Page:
May is becoming a busy month for Greenfoot, and with it gives me the opportunity to create more Gig Posters.  I wanted to share you my latest attempts and would welcome any of your thoughts.

The first one was for our show last Monday at Chipper’s Lanes.  Since this was a bowling alley, I decided to heavily incorporate bowling into the theme.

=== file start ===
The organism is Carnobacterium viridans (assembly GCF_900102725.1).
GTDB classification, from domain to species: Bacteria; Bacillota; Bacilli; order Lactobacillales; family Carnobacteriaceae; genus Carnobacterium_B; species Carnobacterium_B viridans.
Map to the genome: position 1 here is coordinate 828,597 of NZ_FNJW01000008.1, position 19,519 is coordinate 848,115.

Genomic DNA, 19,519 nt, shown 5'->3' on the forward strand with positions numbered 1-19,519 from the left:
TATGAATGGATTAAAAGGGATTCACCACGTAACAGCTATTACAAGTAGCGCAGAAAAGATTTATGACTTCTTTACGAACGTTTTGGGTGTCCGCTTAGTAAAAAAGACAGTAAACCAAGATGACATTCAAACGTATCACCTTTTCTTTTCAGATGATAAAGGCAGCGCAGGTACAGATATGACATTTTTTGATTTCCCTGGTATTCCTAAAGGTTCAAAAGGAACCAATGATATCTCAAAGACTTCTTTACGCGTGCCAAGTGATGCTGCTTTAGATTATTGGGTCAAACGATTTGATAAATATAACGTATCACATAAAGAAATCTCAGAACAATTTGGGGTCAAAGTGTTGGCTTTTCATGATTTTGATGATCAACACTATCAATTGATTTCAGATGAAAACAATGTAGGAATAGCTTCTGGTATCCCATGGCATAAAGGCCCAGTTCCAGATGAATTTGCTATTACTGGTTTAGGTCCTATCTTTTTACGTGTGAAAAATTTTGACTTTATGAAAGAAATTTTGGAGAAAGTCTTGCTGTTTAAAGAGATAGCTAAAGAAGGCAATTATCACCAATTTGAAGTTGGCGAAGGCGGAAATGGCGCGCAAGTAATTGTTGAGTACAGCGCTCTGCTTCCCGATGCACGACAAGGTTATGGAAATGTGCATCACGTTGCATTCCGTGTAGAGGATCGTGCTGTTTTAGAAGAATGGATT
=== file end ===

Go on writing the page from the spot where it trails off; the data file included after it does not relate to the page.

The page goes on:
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This next poster is for the DNote, I had a little bit of a hard time coming up with a theme for this one, so basically I mixed a bunch of different elements and hope they didn’t clash too much.

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We have a show at the Little Bear coming up later this month, so I’ll be making a poster for that one too.

We’re also creating some wedding stuff as well, but I may be a little more selective about putting that on – want to make some things a surprise.